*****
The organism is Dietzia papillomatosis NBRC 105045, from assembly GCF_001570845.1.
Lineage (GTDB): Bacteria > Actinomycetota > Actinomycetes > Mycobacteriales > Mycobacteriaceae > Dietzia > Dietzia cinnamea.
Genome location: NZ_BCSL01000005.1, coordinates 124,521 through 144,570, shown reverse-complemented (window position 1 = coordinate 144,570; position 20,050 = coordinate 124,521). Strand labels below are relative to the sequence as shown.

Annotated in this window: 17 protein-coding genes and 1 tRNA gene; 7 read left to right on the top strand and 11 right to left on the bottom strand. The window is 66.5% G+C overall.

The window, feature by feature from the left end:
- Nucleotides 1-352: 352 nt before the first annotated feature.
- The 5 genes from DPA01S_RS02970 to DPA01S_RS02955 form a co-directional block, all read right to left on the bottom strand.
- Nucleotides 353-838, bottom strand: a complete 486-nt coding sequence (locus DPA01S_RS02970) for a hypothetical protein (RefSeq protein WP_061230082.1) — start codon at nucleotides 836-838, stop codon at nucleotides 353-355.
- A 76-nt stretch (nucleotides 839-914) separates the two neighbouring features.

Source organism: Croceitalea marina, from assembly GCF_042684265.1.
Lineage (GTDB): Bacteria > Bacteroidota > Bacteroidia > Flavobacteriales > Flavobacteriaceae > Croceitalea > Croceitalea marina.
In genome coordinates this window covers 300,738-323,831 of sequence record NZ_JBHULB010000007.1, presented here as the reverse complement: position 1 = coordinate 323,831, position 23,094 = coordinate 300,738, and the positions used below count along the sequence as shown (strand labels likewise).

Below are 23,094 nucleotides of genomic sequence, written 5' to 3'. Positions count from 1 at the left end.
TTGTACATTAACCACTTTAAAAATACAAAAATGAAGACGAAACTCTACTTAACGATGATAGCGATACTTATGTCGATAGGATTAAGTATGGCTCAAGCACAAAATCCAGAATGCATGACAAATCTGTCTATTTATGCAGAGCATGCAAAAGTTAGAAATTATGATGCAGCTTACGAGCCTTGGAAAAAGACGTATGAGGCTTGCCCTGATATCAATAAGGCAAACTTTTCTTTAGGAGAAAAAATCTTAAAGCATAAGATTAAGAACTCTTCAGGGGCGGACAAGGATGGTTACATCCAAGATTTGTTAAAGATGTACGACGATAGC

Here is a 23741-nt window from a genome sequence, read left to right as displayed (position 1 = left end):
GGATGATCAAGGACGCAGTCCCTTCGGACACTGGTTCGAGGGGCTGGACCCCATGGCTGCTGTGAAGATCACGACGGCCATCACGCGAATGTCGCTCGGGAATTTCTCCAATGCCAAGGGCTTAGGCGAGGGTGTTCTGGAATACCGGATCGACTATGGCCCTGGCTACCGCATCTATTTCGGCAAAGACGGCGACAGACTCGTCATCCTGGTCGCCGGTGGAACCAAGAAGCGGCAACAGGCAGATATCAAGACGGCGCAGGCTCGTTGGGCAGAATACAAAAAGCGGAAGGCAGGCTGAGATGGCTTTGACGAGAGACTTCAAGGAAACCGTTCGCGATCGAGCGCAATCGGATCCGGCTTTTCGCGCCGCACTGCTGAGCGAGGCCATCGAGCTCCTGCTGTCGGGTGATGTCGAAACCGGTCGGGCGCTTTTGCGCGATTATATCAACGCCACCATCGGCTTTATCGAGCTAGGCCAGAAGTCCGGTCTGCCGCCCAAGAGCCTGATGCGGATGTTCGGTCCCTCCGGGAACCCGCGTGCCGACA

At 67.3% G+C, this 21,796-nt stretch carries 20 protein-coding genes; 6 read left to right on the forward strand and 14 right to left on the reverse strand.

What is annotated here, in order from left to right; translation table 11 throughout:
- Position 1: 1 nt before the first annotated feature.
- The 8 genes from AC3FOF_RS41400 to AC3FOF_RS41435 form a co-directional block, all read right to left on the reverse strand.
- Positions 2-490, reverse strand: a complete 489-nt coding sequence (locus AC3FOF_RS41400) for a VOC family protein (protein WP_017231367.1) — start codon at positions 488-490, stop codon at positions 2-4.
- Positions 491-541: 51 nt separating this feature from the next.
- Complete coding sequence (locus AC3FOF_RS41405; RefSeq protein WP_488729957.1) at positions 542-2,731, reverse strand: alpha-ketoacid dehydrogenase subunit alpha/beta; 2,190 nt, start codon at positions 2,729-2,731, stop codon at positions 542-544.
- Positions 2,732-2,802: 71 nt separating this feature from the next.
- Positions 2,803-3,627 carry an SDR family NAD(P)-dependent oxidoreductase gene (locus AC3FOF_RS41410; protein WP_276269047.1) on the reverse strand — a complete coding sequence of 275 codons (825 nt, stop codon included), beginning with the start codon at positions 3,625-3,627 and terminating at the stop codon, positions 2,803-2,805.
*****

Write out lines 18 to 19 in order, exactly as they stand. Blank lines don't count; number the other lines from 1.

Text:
What is annotated here, in order from left to right; translation table 11 throughout:
- Position 1: 1 nt before the first annotated feature.